Monday, June 5, 2017
“America First” – A Phrase with a Very Dark Past
This is a long blog today, but it is important. Stay with me! The above quoted words sound good when artfully uttered by a savvy politician. There’s touch of patriotism laced with some “take care of the issues here at home before you use our money on overseas issues.” Particularly effective where the middle and working class are losing hope, where upward mobility and the common view of the “American Dream” have been relegated to the history books, where income inequality and political polarization redefine modern America, and where infrastructure crumbles, globalization and automation decimate opportunity and earning power. We aren’t even feeling safe in our own cities and towns. These are issues that elected Donald Trump that the Democrats have yet to address in any significant way.
But those words are hardly original with the Trump campaign. They have been used by American politicians, including several successful presidential candidates, throughout our history. They also have a rather clear and distinct meaning to those who understand the connotation that history attached to those two words… a sinister darkness appears… consistently. In short, those words rapidly shed their positive meanings and slide into a world of xenophobia, isolationism, racial/ethnic/cultural discrimination, white protestant supremacy, unachievable false promises, and devastating economic chaos.
The “America First” mantra was the theme of that 1915 deeply racist silent motion picture, Birth of a Nation, which advocated Northern and Southern whites unite to confront and oppress the post-emancipation generations of African Americans, considered a scourge on society by those growing numbers of extremists. The Ku Klux Klan, then almost extinct, was elevated in that film to hero status… and was powerfully resurrected. Lynchings and beatings of blacks escalated. Thus, the subtext of “America First” became a buzzword for “white supremacy,” a fact not lost on today’s rising alt-right movement. They really do understand that phrase in precisely that context. Thank you Steve Bannon, alt-right spokesman. But this political vector was a growing trend that even got a U.S. president elected almost a century ago.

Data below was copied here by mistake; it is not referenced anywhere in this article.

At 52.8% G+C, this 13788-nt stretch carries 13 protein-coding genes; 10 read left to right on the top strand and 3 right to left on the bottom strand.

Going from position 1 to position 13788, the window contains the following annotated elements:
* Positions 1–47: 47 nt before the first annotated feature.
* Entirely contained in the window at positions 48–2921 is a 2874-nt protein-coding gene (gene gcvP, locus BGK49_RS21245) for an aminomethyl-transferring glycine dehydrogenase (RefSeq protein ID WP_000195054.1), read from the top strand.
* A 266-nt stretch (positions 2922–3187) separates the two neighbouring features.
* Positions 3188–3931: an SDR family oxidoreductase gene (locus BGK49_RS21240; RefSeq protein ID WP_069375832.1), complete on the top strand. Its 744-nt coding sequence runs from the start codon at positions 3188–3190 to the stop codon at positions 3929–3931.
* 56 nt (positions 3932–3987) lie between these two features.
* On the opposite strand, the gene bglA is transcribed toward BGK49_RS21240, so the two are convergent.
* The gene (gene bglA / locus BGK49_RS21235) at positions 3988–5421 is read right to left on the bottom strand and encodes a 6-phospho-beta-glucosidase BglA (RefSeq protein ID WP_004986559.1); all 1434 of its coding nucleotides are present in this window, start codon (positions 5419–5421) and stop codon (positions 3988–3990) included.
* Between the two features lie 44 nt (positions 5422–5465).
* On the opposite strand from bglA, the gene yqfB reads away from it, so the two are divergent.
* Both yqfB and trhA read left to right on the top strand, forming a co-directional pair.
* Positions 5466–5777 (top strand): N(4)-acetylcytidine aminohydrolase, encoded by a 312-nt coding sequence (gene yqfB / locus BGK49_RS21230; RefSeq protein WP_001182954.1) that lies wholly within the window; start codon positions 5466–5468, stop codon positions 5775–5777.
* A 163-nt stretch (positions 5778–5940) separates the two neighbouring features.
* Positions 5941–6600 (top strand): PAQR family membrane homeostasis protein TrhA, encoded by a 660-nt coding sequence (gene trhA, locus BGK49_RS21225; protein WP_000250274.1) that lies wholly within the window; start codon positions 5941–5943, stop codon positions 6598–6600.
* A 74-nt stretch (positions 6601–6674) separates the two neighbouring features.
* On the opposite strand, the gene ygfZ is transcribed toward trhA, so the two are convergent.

Our 29th President (former GOP Senator from Ohio), Warren G. Harding, picked up on these sensibilities in his 1920 presidential campaign, where “America First” was a cornerstone of his platform. Wink, wink! Here is an excerpt from one of his many speeches on this new “Americanism”: “It's time to idealize, but it's very practical to make sure our own house is in perfect order before we attempt the miracle of Old World stabilization. Call it the selfishness of nationality if you will. I think it's an inspiration to patriotic devotion to safeguard America first, to stabilize America first, to prosper America first, to think of America first, to exalt America first, to live for and revere America first. Let the internationalist dream, and the Bolshevist destroy. God pity him for whom no [minstrel raptures dwell.] In the spirit of the Republic we proclaim Americanism and acclaim America.”
Like the present day, the Harding-era stock market soared even as lynchings and Jim Crow laws proliferated. “Foreigners” were distrusted, and immigration laws were revised to close the door, even to immigrants from places like Germany and Ireland. It was the roaring 20s, and such policies fueled a bubble that would cause the worst economic crisis in American history just a few short years later: the Great Depression. But America did not learn the lesson that “America First” was really an unrealistic and unsustainable slippery slope. The concept did not die with that Depression.
The pre-WWII roiling discontent in the United States – where displaced working and middle class Americans struggled to survive that depression – pitted white traditionalists with psychological/cultural ties to Britain (the “true Americans”) against “Irish” Americans who harbored nothing but hatred for the U.K. (Ireland stayed neutral during WWII) and “German” Americans who saw no reason for the U.S. to entwine itself in the simmering conflict in Europe. There was even growing sympathy with Germany against a purported “Jewish cabal” that many felt had too much power in the American financial world. Anti-Semitism was rising fast. Again, those two words were used in this deeply troubled time.